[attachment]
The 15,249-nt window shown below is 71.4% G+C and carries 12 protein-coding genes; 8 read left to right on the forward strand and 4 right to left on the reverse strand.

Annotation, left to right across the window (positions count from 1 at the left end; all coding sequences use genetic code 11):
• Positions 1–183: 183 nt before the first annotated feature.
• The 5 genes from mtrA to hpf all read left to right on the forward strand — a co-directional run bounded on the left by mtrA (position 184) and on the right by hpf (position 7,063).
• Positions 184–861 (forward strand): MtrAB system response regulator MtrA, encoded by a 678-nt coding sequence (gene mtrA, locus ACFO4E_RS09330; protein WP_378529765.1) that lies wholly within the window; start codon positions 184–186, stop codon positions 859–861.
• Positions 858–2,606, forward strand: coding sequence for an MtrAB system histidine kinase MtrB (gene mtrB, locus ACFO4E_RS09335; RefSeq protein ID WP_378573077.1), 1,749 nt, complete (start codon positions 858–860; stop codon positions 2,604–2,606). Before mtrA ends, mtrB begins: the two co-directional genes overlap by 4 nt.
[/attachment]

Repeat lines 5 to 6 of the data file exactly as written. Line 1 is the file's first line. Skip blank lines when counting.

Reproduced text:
• Positions 184–861 (forward strand): MtrAB system response regulator MtrA, encoded by a 678-nt coding sequence (gene mtrA, locus ACFO4E_RS09330; protein WP_378529765.1) that lies wholly within the window; start codon positions 184–186, stop codon positions 859–861.
• Positions 858–2,606, forward strand: coding sequence for an MtrAB system histidine kinase MtrB (gene mtrB, locus ACFO4E_RS09335; RefSeq protein ID WP_378573077.1), 1,749 nt, complete (start codon positions 858–860; stop codon positions 2,604–2,606). Before mtrA ends, mtrB begins: the two co-directional genes overlap by 4 nt.